YouTube: https://youtube.com/watch?v=Rs1vxKsBdxg
Previous: Why We Hide Our Good Deeds
Next: Why Comic Sans Isn't the Worst Font Ever

Categories

Statistics

View count:675
Likes:77
Dislikes:1
Comments:22
Duration:05:31
Uploaded:2018-10-15
Last sync:2018-10-15 18:20
[INTRO ♪].

Most days, the world isn’t a clear-cut, black-and-white kind of place. And that means that, sometimes, people you think are good do bad things.

In fact, sometimes good people do bad things because they normally do good things. This is what’s known as moral licensing, also called self-licensing or moral self-licensing. And while it sounds like it might not make a lot of sense, you might be more familiar with it than you would like to think.

Moral licensing is basically what happens every time you decide that you deserve something because you have been good. When an action is morally ambiguous, your history of doing good things can make you feel like you can cut yourself some slack and grant yourself an exception. Thankfully, those bad things aren’t usually that bad.

Like, maybe you got a ginormous waffle cone after your spin class or you bought those sweet new kicks that you can’t really afford because you’ve done such a good job saving this month. Look, you do you! We don’t judge.

Treat yo self! But moral licensing can undermine our ability to meet our goals. And it also has an even more sinister side: It can cause people to give themselves permission to cheat or to be more prejudiced.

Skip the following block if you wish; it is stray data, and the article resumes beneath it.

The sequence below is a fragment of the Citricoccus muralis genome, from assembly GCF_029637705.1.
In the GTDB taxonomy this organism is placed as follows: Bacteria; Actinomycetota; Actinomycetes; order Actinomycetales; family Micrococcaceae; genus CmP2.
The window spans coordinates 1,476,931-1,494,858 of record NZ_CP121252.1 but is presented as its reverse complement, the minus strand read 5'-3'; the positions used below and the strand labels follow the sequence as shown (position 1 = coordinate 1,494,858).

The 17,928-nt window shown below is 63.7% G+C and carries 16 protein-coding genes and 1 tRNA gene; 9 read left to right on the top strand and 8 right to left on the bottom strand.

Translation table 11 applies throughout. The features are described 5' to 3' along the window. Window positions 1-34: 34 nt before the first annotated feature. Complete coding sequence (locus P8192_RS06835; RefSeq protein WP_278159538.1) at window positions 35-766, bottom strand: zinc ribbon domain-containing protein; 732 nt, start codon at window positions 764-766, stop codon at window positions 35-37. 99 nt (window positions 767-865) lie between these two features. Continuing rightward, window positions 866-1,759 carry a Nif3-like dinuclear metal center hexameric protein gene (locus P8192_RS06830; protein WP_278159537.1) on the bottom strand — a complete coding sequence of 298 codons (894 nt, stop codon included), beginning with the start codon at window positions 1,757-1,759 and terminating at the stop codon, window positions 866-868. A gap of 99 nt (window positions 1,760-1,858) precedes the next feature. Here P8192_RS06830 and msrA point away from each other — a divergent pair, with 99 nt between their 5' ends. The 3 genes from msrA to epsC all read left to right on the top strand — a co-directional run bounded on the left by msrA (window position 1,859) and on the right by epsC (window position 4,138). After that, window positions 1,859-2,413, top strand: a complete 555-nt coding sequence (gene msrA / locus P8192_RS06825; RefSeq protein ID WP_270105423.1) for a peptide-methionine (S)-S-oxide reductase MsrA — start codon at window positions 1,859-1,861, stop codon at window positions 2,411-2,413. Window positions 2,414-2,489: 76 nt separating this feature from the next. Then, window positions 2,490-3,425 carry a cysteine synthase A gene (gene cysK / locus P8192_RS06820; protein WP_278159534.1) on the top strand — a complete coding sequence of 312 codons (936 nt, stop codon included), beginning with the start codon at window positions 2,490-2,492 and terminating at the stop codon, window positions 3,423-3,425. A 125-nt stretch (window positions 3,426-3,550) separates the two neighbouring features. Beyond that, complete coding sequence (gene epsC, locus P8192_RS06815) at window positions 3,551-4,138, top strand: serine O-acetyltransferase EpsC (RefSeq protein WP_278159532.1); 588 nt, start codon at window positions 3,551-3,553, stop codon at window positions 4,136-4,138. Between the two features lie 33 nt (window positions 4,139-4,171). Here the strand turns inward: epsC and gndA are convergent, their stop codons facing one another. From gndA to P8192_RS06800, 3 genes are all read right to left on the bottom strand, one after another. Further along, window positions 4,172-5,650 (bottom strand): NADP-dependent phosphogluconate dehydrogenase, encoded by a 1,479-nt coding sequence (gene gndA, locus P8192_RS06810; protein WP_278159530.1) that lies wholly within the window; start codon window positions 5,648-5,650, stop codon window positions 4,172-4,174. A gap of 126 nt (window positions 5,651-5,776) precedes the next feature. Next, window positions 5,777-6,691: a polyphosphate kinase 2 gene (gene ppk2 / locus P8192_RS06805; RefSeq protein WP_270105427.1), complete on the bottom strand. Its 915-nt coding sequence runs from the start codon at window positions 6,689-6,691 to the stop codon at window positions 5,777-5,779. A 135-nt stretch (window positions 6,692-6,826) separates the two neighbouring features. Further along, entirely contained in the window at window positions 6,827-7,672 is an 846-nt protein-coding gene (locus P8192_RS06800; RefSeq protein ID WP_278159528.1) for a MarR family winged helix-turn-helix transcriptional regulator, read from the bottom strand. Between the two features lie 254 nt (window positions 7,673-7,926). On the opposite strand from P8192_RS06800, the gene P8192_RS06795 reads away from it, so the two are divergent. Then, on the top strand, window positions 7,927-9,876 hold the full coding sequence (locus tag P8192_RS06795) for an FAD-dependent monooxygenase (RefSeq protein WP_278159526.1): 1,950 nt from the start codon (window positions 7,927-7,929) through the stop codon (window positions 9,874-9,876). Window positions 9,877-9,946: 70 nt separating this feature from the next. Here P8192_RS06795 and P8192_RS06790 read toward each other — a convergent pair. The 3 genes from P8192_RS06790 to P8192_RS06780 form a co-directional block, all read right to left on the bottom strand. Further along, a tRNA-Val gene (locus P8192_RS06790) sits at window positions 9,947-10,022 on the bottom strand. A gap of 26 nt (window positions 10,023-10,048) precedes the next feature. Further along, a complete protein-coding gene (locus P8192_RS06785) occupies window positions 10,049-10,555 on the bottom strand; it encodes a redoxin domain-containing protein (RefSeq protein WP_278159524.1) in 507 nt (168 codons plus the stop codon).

So why do we do it, and what can we do, when necessary, to put a stop to it? Researchers have found that moral licensing shows up in a whole bunch of different situations. One 2017 study found that employees who participated in a corporate social responsibility program were more likely to shirk their duties for their actual job, because they felt like they were doing good.

Similarly, participants who were part of a 2013 water conservation program did save water… but ended up using more electricity. Some of the examples, though, were a lot more… concerning. For example, in one study, people who had a chance to disagree with some really sexist statements tended to favor a male candidate for a job over a female one later on.

And another paper with around 100 participants showed that those who endorsed Barack Obama were more likely to later make pro-white judgments. It’s worth pointing out that some meta-analyses have found that the strength of the evidence for moral licensing is due in part to a publication bias. Interesting findings, after all, are more likely to get published than ones showing no effect.

But even taking that into account, moral licensing still appears to be A Thing. And it turns out you don’t even have to do the good stuff to cut yourself slack later on. Like, one study found that participants who had imagined agreeing to help another student donated less money in a follow-up task than those who hadn’t imagined doing anything nice.